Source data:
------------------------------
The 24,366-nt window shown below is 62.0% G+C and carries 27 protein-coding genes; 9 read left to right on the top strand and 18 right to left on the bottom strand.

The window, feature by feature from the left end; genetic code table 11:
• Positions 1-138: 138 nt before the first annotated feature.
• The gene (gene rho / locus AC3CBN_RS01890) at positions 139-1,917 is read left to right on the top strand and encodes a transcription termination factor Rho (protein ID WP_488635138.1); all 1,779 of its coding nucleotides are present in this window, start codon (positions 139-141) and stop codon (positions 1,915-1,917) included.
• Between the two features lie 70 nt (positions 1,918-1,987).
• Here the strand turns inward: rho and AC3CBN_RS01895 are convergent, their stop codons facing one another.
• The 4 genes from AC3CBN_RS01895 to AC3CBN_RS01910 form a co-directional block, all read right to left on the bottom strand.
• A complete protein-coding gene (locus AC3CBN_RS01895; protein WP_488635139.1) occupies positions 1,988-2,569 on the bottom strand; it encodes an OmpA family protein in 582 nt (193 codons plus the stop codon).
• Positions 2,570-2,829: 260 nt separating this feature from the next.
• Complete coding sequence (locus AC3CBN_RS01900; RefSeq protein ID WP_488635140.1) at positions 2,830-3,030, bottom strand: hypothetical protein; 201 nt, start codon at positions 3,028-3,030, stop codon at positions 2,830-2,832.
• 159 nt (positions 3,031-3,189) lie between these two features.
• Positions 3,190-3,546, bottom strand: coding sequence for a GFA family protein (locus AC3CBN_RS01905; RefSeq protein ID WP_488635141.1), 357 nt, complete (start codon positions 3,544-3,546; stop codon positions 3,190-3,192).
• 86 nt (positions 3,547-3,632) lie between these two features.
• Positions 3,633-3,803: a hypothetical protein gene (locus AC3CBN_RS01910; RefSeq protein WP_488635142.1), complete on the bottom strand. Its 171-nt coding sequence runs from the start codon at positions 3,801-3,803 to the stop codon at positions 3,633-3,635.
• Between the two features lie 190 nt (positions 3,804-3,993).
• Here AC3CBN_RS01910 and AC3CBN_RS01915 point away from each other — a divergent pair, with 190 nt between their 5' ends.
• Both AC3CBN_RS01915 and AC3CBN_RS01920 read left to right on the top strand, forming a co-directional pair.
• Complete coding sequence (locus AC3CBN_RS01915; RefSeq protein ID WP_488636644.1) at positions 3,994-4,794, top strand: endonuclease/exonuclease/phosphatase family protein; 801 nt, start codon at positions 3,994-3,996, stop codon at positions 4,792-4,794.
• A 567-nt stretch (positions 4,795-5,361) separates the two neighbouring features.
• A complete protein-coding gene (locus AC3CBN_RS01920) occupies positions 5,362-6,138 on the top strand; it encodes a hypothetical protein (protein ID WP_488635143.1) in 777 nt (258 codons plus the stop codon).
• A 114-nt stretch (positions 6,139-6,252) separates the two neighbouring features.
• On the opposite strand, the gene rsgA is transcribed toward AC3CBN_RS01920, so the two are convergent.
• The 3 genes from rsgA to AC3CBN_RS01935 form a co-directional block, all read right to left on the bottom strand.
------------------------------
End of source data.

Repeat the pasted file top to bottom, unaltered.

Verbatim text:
The 24,366-nt window shown below is 62.0% G+C and carries 27 protein-coding genes; 9 read left to right on the top strand and 18 right to left on the bottom strand.

The window, feature by feature from the left end; genetic code table 11:
• Positions 1-138: 138 nt before the first annotated feature.
• The gene (gene rho / locus AC3CBN_RS01890) at positions 139-1,917 is read left to right on the top strand and encodes a transcription termination factor Rho (protein ID WP_488635138.1); all 1,779 of its coding nucleotides are present in this window, start codon (positions 139-141) and stop codon (positions 1,915-1,917) included.
• Between the two features lie 70 nt (positions 1,918-1,987).
• Here the strand turns inward: rho and AC3CBN_RS01895 are convergent, their stop codons facing one another.
• The 4 genes from AC3CBN_RS01895 to AC3CBN_RS01910 form a co-directional block, all read right to left on the bottom strand.
• A complete protein-coding gene (locus AC3CBN_RS01895; protein WP_488635139.1) occupies positions 1,988-2,569 on the bottom strand; it encodes an OmpA family protein in 582 nt (193 codons plus the stop codon).
• Positions 2,570-2,829: 260 nt separating this feature from the next.
• Complete coding sequence (locus AC3CBN_RS01900; RefSeq protein ID WP_488635140.1) at positions 2,830-3,030, bottom strand: hypothetical protein; 201 nt, start codon at positions 3,028-3,030, stop codon at positions 2,830-2,832.
• 159 nt (positions 3,031-3,189) lie between these two features.
• Positions 3,190-3,546, bottom strand: coding sequence for a GFA family protein (locus AC3CBN_RS01905; RefSeq protein ID WP_488635141.1), 357 nt, complete (start codon positions 3,544-3,546; stop codon positions 3,190-3,192).
• 86 nt (positions 3,547-3,632) lie between these two features.
• Positions 3,633-3,803: a hypothetical protein gene (locus AC3CBN_RS01910; RefSeq protein WP_488635142.1), complete on the bottom strand. Its 171-nt coding sequence runs from the start codon at positions 3,801-3,803 to the stop codon at positions 3,633-3,635.
• Between the two features lie 190 nt (positions 3,804-3,993).
• Here AC3CBN_RS01910 and AC3CBN_RS01915 point away from each other — a divergent pair, with 190 nt between their 5' ends.
• Both AC3CBN_RS01915 and AC3CBN_RS01920 read left to right on the top strand, forming a co-directional pair.
• Complete coding sequence (locus AC3CBN_RS01915; RefSeq protein ID WP_488636644.1) at positions 3,994-4,794, top strand: endonuclease/exonuclease/phosphatase family protein; 801 nt, start codon at positions 3,994-3,996, stop codon at positions 4,792-4,794.
• A 567-nt stretch (positions 4,795-5,361) separates the two neighbouring features.
• A complete protein-coding gene (locus AC3CBN_RS01920) occupies positions 5,362-6,138 on the top strand; it encodes a hypothetical protein (protein ID WP_488635143.1) in 777 nt (258 codons plus the stop codon).
• A 114-nt stretch (positions 6,139-6,252) separates the two neighbouring features.
• On the opposite strand, the gene rsgA is transcribed toward AC3CBN_RS01920, so the two are convergent.
• The 3 genes from rsgA to AC3CBN_RS01935 form a co-directional block, all read right to left on the bottom strand.